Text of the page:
- Syngenta licenses Quad County Corn Processors ethanol plant to use Enogen™ grain
- Enogen corn expresses the alpha amylase enzyme necessary for dry grind ethanol production
- Syngenta collaborating with QCCP to recruit growers to supply plant with Enogen grain
Minnetonka, Minn., USA, Dec. 16, 2011– Syngenta in North America announced that it has signed a commercial agreement with Quad County Corn Processors (QCCP) to supply the Iowa ethanol plant with Enogen™ grain in 2012. Syngenta and QCCP successfully conducted a trial using Enogen grain in 2009 and were able to carry that momentum forward into a formal agreement after Syngenta received regulatory approval for Enogen corn earlier this year.
“The initial three-month trial period was enough for us to consider using Enogen grain on a long-term basis,” said Delayne Johnson, general manager at Quad County Corn Processors. “Our positive experience is the reason we’re moving forward with it now and we’re excited to see the benefits Enogen grain can create at our facility over time.”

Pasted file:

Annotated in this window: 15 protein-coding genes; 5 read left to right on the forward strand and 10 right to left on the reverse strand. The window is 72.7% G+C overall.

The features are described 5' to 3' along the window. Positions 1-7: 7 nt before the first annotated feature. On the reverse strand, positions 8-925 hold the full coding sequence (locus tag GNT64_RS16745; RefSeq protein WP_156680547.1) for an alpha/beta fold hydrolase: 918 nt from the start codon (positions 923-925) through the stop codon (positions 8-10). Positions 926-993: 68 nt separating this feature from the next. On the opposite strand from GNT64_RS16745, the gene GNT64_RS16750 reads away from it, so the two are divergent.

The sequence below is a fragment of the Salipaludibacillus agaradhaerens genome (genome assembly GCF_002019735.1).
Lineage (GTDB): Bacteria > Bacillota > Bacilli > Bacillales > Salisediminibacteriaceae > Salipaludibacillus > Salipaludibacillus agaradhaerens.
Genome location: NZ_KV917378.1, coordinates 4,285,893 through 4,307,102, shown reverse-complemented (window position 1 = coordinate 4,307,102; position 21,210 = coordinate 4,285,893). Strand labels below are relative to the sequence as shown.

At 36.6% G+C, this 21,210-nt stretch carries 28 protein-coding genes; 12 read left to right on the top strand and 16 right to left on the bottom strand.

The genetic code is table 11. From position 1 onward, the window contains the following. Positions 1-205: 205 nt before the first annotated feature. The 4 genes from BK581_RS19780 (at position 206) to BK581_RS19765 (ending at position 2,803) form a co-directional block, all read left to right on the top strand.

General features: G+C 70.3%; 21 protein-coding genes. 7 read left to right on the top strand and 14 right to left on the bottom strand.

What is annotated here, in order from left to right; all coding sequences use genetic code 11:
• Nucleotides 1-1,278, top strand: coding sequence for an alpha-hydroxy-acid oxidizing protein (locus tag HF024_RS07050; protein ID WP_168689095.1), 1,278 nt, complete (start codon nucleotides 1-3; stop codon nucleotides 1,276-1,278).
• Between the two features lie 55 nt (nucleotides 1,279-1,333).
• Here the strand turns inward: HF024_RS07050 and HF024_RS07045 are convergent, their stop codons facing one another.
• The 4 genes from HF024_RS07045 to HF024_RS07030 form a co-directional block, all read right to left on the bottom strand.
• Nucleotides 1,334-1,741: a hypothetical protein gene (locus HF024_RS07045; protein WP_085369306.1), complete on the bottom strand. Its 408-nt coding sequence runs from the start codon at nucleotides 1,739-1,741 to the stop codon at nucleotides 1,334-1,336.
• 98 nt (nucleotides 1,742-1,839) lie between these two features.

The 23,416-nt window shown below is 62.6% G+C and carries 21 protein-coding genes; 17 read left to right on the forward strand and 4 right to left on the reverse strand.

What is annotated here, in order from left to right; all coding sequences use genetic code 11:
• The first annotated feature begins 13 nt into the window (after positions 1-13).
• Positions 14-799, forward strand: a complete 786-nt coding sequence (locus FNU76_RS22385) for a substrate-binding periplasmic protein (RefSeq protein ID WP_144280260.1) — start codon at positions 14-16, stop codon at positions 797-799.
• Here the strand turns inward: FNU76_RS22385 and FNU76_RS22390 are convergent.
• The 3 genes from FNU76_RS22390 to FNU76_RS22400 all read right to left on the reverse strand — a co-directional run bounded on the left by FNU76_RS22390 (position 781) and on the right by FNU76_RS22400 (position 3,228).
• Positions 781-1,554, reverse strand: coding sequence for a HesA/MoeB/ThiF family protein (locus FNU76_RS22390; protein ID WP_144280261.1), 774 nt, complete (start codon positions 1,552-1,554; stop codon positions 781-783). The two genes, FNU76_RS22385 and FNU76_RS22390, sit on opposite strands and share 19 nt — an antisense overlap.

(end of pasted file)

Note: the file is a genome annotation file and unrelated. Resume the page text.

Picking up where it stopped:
Enogen corn is bio-engineered specifically to express the alpha amylase enzyme necessary for dry grind ethanol production directly in the endosperm of the grain itself, eliminating the need to add liquid amylase. It is the first corn output trait designed to allow ethanol production to be more efficient, cost effective and better for the environment.
“We’re excited about our collaboration with QCCP and the value we can deliver to both the ethanol plant and local area growers,” said David Witherspoon, head of renewable fuels with Syngenta. “We’re confident that Enogen grain will help QCCP reduce energy and input costs while boosting production, and that hybrids featuring Enogen technology will perform up to the standards that growers expect from us.”
Syngenta is currently collaborating with QCCP to recruit growers to supply the plant with Enogen grain. Selected growers must sign production contracts that specify acres to be grown, testing requirements, marketing options, delivery timing and stewardship needs. In exchange, they will receive a premium price for their grain.
“We’re looking forward to the opportunity to collaborate with Syngenta and we’re proud to be able to work with our local growers, keep dollars in the area and add some value to our community,” added Johnson.
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